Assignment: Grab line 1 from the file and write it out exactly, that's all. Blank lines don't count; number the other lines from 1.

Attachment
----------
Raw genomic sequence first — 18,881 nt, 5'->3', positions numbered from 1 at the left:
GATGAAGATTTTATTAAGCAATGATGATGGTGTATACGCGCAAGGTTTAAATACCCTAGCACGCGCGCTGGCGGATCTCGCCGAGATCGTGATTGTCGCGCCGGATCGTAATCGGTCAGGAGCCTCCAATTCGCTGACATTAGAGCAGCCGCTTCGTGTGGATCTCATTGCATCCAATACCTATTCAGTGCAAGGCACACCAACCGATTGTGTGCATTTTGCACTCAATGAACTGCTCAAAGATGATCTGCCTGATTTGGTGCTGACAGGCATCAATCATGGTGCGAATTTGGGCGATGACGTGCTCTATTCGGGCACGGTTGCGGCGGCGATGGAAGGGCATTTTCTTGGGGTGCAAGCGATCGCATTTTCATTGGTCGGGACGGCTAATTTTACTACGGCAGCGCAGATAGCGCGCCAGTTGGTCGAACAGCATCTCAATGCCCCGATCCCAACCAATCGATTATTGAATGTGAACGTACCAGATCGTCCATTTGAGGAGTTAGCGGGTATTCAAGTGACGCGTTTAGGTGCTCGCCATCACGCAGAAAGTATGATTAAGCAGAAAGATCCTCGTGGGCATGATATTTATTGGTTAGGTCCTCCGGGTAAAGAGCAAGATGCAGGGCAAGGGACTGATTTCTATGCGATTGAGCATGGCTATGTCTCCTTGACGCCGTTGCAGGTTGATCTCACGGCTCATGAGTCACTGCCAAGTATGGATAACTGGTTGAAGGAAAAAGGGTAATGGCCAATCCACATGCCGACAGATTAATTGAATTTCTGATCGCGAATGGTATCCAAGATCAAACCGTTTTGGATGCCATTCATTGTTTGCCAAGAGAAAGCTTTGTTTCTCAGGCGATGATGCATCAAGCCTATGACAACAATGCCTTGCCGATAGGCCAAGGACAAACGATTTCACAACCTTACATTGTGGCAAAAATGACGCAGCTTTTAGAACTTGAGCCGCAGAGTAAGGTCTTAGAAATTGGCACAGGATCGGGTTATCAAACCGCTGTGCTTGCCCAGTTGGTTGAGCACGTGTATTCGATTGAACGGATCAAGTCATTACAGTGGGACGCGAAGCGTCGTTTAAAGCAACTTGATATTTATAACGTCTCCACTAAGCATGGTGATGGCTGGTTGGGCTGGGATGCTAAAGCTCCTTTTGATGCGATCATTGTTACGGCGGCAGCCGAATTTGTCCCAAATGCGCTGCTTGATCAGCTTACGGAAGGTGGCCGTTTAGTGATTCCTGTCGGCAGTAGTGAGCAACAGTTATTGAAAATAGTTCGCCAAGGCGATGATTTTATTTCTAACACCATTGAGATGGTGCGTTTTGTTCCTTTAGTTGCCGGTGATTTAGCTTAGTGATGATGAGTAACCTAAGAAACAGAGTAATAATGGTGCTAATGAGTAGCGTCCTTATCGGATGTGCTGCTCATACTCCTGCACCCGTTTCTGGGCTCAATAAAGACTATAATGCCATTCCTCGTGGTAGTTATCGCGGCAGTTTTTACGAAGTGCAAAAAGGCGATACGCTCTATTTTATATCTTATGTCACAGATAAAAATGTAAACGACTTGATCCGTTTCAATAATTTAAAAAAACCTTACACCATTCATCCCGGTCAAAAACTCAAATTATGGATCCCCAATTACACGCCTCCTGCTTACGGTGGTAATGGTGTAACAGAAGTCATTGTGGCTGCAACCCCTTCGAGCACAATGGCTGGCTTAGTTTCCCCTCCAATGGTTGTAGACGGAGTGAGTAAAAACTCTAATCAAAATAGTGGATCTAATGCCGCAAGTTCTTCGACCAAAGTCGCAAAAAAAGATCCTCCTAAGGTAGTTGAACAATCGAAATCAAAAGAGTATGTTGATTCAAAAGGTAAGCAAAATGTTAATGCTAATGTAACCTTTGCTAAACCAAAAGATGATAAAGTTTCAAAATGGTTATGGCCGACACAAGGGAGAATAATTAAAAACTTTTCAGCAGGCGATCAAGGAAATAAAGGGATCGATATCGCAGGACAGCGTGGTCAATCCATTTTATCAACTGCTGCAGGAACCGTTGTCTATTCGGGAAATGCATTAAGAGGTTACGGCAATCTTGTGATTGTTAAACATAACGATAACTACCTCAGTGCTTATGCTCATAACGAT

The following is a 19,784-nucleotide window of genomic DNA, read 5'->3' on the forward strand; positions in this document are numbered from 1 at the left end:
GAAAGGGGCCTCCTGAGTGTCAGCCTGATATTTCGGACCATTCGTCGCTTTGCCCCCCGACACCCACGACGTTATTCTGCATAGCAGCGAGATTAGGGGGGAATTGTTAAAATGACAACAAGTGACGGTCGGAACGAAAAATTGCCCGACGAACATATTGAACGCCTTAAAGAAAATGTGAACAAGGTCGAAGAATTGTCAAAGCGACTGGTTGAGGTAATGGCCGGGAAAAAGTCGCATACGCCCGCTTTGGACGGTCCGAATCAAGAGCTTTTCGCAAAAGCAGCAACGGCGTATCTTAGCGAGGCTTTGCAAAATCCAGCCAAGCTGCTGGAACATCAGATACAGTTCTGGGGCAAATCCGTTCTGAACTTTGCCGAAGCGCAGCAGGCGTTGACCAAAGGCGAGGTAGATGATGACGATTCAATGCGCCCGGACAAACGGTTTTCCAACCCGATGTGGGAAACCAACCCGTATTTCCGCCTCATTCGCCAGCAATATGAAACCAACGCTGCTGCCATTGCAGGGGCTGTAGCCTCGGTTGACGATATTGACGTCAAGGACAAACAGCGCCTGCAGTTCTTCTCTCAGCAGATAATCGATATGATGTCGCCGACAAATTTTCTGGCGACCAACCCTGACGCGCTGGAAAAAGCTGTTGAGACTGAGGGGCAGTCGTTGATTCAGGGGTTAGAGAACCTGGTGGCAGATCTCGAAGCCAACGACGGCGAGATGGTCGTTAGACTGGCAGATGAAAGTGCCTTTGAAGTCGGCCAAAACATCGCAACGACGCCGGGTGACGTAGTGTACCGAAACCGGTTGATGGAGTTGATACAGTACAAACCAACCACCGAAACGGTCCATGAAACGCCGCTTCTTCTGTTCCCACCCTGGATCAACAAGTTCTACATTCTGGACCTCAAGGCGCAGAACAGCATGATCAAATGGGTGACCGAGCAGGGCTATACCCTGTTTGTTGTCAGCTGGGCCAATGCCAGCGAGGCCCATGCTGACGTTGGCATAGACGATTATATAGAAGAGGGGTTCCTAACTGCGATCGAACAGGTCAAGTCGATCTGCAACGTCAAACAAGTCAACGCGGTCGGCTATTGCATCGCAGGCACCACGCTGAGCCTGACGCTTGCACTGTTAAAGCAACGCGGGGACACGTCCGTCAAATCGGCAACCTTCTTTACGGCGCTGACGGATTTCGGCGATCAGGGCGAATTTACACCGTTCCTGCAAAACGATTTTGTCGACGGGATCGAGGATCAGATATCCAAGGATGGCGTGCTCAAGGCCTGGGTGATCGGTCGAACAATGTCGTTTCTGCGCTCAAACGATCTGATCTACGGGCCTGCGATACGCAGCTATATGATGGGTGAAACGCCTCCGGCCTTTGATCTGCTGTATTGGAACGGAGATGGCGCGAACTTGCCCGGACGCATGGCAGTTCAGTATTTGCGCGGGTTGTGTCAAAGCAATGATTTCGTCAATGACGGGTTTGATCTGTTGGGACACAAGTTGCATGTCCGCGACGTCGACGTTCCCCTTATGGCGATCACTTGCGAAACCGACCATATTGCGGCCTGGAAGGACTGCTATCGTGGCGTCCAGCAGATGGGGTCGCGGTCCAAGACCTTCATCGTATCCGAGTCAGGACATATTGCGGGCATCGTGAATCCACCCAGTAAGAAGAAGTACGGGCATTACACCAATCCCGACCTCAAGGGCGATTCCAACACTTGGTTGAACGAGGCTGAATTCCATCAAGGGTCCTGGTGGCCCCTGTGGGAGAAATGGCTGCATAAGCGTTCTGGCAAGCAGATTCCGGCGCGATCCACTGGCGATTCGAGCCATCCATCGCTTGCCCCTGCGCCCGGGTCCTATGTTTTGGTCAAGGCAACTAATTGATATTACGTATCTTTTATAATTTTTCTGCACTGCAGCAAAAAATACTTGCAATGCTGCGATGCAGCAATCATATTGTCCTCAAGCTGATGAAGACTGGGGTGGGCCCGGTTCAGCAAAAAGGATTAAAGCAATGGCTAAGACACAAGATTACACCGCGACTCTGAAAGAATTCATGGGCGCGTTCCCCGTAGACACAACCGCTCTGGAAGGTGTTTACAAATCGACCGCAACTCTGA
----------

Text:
Raw genomic sequence first — 18,881 nt, 5'->3', positions numbered from 1 at the left: